Australia lazy and dumb in mineral approach

CCP must change is Xi wants world on side

I can’t wait to see the new loveable, cuddly China in action (“World must see the ‘loveable’ China: Xi”, June 3). Nor, I suspect, can the many thousands of Uighur Muslims held in Xinjiang’s internment camps with laughable official titles. I’m sure that Yang Hengjun would appreciate a new “humble and modest” China that allowed him an open trial instead of the farcical one-day closed court appearance he had. China, the world is ready for you to spread the love. Joan Brown, Orange

If Xi Jinping wants the world to think better of China, perhaps he should consider being less of an aggressor and bully instead of starting a PR blitz.

China’s problem is primarily its behaviour, not the world’s misperception. Stop treating non-Han Chinese as inferior citizens, stop militarising international waters around China, stop conducting malware attacks and IP theft, and stop using confected import restrictions to prosecute trade wars. Andrew Taubman, Queens Park

In the lead-up to World War II, many nations failed to fully understand the threat posed by Germany and their expansionist ambitions. Many followed policies of appeasement, turning a blind eye to military build-ups. Fast-forward to now. Isn’t this almost exactly the same as today, with China just asserting rights they don’t have and most countries afraid to challenge China for fear of affecting trade deals? Frank Begeng, West Pennant Hills

I’ve seen loveable China a few times. It was called Hong Kong, before Beijing’s political crackdown. Andrew Smith, Lane Cove

Liberal Senator James Paterson suggests two alternatives for Opposition Leader Anthony Albanese’s comments about our relationship with China (“Government’s China hawks lash Albanese’s comments over Beijing dispute”, June 3). There is a third.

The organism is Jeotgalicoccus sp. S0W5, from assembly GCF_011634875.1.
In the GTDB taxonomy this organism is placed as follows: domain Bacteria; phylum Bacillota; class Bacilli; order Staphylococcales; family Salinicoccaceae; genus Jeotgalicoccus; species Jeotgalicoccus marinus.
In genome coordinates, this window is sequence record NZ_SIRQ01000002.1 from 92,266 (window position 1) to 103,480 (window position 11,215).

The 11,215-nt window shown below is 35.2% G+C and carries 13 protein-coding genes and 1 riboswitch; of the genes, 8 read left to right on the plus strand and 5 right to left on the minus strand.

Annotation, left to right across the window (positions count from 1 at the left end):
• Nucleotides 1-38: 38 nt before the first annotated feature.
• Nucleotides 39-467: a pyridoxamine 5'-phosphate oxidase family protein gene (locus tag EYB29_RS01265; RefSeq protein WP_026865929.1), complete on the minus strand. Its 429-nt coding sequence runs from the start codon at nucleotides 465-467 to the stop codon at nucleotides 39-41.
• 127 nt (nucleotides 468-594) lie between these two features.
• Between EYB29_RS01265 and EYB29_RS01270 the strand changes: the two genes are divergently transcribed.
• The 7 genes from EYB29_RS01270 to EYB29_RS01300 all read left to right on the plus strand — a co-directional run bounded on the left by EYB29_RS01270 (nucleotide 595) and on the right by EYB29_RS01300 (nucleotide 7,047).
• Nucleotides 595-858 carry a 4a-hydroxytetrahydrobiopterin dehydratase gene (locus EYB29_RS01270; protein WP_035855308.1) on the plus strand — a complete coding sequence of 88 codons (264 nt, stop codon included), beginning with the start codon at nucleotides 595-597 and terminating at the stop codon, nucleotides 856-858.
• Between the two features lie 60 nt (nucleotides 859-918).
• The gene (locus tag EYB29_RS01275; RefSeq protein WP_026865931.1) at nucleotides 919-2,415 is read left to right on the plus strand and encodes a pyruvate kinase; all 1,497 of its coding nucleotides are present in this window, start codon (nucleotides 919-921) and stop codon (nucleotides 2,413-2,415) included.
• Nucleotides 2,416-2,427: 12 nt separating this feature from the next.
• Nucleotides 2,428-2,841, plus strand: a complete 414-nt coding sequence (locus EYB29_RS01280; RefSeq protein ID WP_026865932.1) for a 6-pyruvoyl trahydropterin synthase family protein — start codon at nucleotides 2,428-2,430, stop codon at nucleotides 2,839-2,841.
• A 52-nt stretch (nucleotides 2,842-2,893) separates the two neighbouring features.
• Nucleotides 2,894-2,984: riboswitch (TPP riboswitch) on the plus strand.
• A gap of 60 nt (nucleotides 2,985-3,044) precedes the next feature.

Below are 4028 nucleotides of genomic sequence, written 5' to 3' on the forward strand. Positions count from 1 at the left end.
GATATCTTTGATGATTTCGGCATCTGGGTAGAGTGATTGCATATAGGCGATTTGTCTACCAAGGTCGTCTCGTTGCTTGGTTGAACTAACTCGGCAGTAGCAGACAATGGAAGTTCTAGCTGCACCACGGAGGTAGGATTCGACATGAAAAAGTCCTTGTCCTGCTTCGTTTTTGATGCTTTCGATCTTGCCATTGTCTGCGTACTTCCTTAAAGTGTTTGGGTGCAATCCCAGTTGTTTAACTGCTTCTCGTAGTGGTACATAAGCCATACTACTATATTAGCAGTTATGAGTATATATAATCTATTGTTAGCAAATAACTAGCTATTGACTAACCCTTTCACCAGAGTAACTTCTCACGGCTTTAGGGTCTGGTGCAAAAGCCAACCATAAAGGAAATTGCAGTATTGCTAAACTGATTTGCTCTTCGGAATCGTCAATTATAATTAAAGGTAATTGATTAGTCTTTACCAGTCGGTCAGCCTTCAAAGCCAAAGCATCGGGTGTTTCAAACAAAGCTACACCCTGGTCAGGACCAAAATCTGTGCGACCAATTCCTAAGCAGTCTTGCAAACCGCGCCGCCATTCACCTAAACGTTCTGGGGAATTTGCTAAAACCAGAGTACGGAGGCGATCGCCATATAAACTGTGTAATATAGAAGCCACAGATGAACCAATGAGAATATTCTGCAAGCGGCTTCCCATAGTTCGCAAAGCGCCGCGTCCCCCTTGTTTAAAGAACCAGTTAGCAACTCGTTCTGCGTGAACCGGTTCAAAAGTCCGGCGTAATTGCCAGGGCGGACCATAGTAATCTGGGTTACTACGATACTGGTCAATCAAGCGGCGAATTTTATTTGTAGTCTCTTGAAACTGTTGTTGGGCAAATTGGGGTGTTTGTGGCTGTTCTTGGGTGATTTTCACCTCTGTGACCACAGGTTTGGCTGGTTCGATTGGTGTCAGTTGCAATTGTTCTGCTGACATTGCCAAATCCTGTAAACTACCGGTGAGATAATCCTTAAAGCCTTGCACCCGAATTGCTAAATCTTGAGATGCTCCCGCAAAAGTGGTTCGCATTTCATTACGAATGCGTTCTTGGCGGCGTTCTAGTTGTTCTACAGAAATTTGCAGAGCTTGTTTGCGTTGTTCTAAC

Rather than Labor playing politics or ending bipartisanship, it could be that the Coalition is appealing to a domestic audience and stoking voter fears, thus risking this important relationship. But this government would never admit a mistake, even though the evidence is that they frequently stuff up. David Rush, Lawson

Paterson claims Albanese’s latest comments, described as pro-Beijing, aren’t in Australia’s national interests, while Defence Minister Peter Dutton purports to grill Albanese in Parliament.

One supposes Morrison implying China intentionally released COVID-19 to the world without evidence or Dutton proclaiming Australia is getting closer to war with China are better ways of securing Australia’s national interests. Tell that to all the businesses now locked out of the once-lucrative Chinese market, and heaven help Australia should war ensue. Fred Jansohn, Rose Bay

Rugby league is losing its head

Phil Gould’s saying that those trying to reduce brain damage in rugby league “don’t understand the game” reflects an opinion pervasive among those that fear change in the game they love (“‘Understanding the game’ won’t save league from itself”, June 3). Some defenders of inaction on brain damage use the boxing excuse for allowing brain damage to continue: that the combatants, having chosen their career as enlightened teenagers, are willing participants fully cognisant of the consequences and adequately financially compensated for any brain destruction should it occur. The argument that the financial inducement to play league to entertain is adequate compensation for brain loss, fails to recognise that it is unethical and illegal to sell human organs. Michael Morgan, Manly